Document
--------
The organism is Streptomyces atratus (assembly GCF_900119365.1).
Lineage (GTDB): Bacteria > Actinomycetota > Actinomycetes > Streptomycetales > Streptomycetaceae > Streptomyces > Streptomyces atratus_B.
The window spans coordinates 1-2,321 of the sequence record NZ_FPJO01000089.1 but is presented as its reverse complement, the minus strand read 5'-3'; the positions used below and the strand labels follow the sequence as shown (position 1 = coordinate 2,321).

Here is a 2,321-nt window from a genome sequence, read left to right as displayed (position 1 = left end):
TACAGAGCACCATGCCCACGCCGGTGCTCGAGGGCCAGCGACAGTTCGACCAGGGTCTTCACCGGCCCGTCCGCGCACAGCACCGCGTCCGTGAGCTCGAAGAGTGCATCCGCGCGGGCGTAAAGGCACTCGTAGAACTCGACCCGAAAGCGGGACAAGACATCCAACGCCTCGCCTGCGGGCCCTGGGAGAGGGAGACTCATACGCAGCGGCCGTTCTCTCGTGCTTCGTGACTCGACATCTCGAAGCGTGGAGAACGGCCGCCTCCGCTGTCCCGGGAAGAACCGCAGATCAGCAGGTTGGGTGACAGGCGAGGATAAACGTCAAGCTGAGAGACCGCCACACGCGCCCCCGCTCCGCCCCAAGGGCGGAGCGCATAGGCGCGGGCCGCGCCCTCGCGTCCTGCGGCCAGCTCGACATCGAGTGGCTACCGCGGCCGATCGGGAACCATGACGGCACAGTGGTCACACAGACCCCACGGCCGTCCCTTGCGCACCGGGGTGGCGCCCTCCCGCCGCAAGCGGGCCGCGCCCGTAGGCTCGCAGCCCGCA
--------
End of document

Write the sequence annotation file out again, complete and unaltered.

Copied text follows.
The organism is Streptomyces atratus (assembly GCF_900119365.1).
Lineage (GTDB): Bacteria > Actinomycetota > Actinomycetes > Streptomycetales > Streptomycetaceae > Streptomyces > Streptomyces atratus_B.
The window spans coordinates 1-2,321 of the sequence record NZ_FPJO01000089.1 but is presented as its reverse complement, the minus strand read 5'-3'; the positions used below and the strand labels follow the sequence as shown (position 1 = coordinate 2,321).

Here is a 2,321-nt window from a genome sequence, read left to right as displayed (position 1 = left end):
TACAGAGCACCATGCCCACGCCGGTGCTCGAGGGCCAGCGACAGTTCGACCAGGGTCTTCACCGGCCCGTCCGCGCACAGCACCGCGTCCGTGAGCTCGAAGAGTGCATCCGCGCGGGCGTAAAGGCACTCGTAGAACTCGACCCGAAAGCGGGACAAGACATCCAACGCCTCGCCTGCGGGCCCTGGGAGAGGGAGACTCATACGCAGCGGCCGTTCTCTCGTGCTTCGTGACTCGACATCTCGAAGCGTGGAGAACGGCCGCCTCCGCTGTCCCGGGAAGAACCGCAGATCAGCAGGTTGGGTGACAGGCGAGGATAAACGTCAAGCTGAGAGACCGCCACACGCGCCCCCGCTCCGCCCCAAGGGCGGAGCGCATAGGCGCGGGCCGCGCCCTCGCGTCCTGCGGCCAGCTCGACATCGAGTGGCTACCGCGGCCGATCGGGAACCATGACGGCACAGTGGTCACACAGACCCCACGGCCGTCCCTTGCGCACCGGGGTGGCGCCCTCCCGCCGCAAGCGGGCCGCGCCCGTAGGCTCGCAGCCCGCA